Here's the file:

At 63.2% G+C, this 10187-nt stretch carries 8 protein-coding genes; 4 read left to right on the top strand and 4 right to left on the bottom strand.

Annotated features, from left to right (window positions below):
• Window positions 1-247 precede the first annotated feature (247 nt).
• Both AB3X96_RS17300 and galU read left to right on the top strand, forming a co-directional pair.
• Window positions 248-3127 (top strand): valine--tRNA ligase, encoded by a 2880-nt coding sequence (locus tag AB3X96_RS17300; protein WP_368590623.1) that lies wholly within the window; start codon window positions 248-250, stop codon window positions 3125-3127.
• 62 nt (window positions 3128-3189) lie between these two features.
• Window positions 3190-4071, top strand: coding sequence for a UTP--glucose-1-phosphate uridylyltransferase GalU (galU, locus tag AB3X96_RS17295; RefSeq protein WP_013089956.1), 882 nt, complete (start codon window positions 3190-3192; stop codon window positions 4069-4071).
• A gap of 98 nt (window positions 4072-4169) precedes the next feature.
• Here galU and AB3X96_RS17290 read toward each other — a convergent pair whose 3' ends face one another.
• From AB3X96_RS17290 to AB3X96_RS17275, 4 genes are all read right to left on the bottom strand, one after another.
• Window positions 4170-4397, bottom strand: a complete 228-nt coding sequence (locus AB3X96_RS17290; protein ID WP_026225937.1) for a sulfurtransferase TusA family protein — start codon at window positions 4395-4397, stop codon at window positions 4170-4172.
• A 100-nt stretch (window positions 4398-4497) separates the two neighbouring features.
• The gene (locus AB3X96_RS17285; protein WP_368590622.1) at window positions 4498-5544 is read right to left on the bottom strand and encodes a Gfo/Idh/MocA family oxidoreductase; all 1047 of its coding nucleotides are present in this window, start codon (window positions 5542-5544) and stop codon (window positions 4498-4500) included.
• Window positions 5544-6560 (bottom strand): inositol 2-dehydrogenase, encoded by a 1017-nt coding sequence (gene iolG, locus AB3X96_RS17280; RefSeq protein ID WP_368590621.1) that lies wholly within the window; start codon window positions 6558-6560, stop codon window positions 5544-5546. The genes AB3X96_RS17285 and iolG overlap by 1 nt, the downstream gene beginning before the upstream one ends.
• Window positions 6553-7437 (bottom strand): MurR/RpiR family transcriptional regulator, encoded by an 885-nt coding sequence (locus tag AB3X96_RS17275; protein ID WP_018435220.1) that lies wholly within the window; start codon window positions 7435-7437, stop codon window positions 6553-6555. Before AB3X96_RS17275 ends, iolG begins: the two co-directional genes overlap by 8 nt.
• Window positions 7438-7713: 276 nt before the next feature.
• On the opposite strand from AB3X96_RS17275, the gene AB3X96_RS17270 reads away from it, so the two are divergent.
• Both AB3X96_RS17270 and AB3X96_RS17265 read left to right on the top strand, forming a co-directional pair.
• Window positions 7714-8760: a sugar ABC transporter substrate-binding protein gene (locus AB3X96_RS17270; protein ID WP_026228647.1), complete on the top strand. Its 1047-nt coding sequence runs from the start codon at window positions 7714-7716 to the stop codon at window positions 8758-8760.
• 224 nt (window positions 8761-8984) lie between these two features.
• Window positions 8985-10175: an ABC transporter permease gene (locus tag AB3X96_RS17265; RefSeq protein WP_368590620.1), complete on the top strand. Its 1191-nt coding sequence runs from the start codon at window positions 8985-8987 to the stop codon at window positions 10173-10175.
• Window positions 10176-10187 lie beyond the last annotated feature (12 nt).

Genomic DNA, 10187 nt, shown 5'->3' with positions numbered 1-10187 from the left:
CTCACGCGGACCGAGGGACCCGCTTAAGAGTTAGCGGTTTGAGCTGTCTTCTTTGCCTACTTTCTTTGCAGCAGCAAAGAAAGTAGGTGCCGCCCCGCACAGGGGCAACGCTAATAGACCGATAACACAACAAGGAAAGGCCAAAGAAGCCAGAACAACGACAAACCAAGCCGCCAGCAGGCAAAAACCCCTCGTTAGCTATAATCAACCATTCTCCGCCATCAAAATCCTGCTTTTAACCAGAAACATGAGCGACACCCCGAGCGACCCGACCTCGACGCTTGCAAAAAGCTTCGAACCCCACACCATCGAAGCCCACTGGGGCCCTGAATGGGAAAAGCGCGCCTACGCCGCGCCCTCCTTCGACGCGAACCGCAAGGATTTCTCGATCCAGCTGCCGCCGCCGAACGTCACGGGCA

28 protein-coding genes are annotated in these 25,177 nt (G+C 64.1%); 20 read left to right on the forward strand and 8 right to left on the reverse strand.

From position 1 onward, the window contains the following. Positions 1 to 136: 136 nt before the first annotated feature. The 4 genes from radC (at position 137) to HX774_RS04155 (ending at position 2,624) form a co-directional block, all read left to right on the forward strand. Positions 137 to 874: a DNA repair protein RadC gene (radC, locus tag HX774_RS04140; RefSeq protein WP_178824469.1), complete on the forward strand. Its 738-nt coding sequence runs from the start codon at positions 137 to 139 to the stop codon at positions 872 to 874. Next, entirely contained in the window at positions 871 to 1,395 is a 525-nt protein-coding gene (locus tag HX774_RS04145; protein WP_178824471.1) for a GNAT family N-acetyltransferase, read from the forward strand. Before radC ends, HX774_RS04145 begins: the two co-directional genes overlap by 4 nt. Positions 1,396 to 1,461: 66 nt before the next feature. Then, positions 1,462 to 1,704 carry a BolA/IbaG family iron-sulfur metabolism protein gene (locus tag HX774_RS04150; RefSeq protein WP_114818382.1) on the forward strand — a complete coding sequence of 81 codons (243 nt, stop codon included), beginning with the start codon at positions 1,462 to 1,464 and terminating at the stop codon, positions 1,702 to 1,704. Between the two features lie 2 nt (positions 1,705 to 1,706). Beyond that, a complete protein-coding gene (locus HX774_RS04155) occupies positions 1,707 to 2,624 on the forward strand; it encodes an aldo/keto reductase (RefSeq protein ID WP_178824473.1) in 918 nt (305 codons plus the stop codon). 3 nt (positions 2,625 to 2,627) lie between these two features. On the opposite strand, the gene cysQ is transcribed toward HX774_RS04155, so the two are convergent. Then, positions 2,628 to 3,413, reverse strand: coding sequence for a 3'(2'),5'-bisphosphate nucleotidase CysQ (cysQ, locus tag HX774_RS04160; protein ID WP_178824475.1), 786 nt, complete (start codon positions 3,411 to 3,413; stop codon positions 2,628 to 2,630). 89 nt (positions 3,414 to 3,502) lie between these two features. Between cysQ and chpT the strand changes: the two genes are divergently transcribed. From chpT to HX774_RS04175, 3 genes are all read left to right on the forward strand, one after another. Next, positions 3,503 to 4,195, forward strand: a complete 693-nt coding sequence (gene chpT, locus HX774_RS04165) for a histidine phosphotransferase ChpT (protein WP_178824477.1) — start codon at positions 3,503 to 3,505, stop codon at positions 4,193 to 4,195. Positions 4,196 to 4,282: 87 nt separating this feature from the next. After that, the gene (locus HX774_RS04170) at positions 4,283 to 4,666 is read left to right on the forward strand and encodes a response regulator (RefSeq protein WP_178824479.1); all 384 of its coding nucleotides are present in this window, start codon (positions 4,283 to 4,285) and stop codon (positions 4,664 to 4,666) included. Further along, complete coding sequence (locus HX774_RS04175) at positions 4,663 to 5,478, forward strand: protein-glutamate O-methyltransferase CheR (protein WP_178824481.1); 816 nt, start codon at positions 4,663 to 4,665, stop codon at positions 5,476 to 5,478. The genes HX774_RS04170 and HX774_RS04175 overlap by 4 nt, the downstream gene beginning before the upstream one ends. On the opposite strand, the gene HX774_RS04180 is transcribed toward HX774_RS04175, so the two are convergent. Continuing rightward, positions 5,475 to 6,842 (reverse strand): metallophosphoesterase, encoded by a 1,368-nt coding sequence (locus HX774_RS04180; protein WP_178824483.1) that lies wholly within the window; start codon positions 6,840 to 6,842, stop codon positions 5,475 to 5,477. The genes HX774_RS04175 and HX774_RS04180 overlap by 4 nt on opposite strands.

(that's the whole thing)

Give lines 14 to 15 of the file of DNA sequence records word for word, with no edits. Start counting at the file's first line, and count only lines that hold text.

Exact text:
• Window positions 5544-6560 (bottom strand): inositol 2-dehydrogenase, encoded by a 1017-nt coding sequence (gene iolG, locus AB3X96_RS17280; RefSeq protein ID WP_368590621.1) that lies wholly within the window; start codon window positions 6558-6560, stop codon window positions 5544-5546. The genes AB3X96_RS17285 and iolG overlap by 1 nt, the downstream gene beginning before the upstream one ends.
• Window positions 6553-7437 (bottom strand): MurR/RpiR family transcriptional regulator, encoded by an 885-nt coding sequence (locus tag AB3X96_RS17275; protein ID WP_018435220.1) that lies wholly within the window; start codon window positions 7435-7437, stop codon window positions 6553-6555. Before AB3X96_RS17275 ends, iolG begins: the two co-directional genes overlap by 8 nt.